Terrain.org Columns.
View Terrain.org Blog.




Robert James Berry


The Thought of Islands

The despairing song of waves
The echoing thought of islands

Brings me where dusty winds whirl like dervishes,
Where Allah commands 'Thou Shalt Nots'
From sun-stricken minarets.

The women in purdah I know,
Dry as Old Testament verses,

The idle, burned street vendors
Who keep faith with only their flied produce,

and the foundered ships off Quay Street,
Like desecrated carcasses in the stinking mud
Bitten by sand flies and tides.

When God has swept the furnace of this sky
and his sun haemorrhages over the sea,
Only then the betel palms shall sway slowly

And the final remains of a dead empire
Pedal its trishaw down Beach Street,
Waving generous good-byes.

Tonight an unlikely rainbow has settled over home.


Precious Stones

Cold islands entice me,
like carved stone cathedrals.
Their single mountains are the
Exalted white saviours of our continent.
Fallen devils in winter.

Go South, where long archipelagoes
Follow the land's evolution,
Isles like shed, splintered tails in the sea,
Giant's vertebrae planted for war.
This is a horizon smudged by storm and salt.

The furnace of tropical islands evokes
other memories. Wild orchids swaying slowly.
Heavy, fragrant, ocean-scented fruit. Taut sails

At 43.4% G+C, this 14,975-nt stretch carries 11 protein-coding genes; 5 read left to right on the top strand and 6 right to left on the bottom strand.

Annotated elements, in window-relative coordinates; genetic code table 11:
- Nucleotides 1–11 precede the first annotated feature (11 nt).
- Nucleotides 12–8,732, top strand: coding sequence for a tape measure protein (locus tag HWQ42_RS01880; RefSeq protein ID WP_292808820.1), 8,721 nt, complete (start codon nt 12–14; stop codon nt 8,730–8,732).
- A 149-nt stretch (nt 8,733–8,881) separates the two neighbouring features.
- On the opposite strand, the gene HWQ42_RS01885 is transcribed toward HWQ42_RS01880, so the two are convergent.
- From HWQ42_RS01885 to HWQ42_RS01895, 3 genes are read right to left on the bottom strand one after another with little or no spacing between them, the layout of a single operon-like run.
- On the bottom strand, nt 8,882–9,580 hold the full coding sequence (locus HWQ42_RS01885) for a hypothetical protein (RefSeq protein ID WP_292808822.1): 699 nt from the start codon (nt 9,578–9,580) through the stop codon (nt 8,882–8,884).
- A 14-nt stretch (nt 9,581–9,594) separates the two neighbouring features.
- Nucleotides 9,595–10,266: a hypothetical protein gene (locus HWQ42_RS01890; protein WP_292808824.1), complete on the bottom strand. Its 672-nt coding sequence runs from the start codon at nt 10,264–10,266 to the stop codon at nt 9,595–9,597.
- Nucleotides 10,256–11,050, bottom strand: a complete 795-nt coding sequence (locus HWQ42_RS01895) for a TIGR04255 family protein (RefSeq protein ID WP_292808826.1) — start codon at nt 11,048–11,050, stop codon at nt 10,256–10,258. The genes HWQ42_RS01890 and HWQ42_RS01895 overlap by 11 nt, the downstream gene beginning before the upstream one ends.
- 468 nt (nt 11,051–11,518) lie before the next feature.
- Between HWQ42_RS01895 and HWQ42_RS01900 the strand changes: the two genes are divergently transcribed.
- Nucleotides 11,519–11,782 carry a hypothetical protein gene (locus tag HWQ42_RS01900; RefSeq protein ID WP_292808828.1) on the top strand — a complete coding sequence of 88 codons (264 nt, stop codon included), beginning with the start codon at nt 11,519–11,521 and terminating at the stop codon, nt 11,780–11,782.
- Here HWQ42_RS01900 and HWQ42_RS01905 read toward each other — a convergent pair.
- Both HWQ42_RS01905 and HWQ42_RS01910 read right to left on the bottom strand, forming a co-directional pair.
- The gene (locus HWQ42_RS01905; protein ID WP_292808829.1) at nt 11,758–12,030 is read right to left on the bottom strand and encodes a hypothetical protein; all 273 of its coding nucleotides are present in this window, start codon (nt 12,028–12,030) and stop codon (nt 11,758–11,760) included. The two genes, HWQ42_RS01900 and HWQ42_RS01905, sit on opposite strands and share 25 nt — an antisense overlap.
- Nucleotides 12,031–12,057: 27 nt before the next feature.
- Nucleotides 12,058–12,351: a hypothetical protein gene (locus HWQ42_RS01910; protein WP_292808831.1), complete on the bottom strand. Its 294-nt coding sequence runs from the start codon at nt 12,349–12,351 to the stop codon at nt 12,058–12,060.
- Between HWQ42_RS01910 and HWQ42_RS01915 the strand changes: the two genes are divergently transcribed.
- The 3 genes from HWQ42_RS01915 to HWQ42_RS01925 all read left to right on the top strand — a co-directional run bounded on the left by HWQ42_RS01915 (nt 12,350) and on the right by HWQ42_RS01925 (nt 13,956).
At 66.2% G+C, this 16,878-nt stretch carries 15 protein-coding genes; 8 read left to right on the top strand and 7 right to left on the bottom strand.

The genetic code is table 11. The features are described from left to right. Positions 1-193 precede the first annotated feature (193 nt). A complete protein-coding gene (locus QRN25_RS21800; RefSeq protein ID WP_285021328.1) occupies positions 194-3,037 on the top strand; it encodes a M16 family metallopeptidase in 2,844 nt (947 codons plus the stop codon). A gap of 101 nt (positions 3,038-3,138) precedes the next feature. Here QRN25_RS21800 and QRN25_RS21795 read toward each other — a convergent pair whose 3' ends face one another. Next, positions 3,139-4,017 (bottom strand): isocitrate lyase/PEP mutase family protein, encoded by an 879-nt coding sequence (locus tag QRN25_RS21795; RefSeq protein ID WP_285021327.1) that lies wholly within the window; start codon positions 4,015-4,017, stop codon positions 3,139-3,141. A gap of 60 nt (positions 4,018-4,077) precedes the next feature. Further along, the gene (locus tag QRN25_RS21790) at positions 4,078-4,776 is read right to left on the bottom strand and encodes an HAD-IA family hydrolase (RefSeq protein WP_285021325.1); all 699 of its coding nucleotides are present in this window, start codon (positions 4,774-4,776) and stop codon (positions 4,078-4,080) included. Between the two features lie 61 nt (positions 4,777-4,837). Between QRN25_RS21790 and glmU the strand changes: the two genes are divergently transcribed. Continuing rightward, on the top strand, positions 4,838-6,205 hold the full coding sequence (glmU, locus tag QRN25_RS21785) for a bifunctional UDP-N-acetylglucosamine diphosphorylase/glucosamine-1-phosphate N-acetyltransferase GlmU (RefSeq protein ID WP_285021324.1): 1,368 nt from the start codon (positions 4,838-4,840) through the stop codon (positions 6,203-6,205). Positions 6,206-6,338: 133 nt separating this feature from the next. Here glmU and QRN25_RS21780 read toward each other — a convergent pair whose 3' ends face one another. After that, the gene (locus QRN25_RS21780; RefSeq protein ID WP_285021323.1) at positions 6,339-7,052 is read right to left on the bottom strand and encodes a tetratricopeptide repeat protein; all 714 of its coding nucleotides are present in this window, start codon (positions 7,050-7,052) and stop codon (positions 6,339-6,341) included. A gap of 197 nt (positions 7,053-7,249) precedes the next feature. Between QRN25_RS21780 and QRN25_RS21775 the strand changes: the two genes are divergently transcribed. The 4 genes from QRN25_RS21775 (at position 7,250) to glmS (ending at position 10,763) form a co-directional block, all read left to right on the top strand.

in emerald twilight. The purge and bloodbath
of sunset.

Yet the old whale tooth amulet,
and the bright scarlet flower of the flame tree
Are essentially one. Only latitudes change.

Looked for on the horizon,
Islands lodge in sleep, conceive myths,
Are emeralds in all the world's languages.


Stone Cradles

I am thinking of the cemeteried dead
Who fill the hillside.

Always I am aware of their broken homes
slumping but not quite effaced by the high hedges.

Even in blackness empty as widowhood,
There is a vulgarity in death,
The discomfort of their silence.

In more articulate starlight
Headstones show their best profiles,
but still all their grand sentimental words
resemble each other.

New bones erode over old blood.
That is the culture, the tongue
of death.

As first snowflakes
Settle on the long lashes
of the gravedigger's starlit eyes

and the mourners ebb off, divide like
tributaries, into the living

I am left standing, clutching the
lonely, sad hands of my dead.


Robert James Berry was born in Redhill, England, in 1960, and was educated in the U.K., Ulster, and Scotland. Since 1991 he has lectured in English Literature and Language in England, New Zealand, and Malaysia. He currently lives and works in Selangor in West Malaysia. His poems have been published in poetry magazines and journals in the United States, England, Ireland, Scotland, New Zealand, Malaysia, Sweden, and Trinidad. Most recently his poems have been translated into German. He was a prize winner in the NST - Shell Poetry Competition. He is married to Ahila. He loves cats—especially his Siamese, Sheba—classical piano, and poetry.
Print   :   Blog   :   Next   





Home : Terrain.org. Terrain.org: A Journal of the Built & Natural Environments.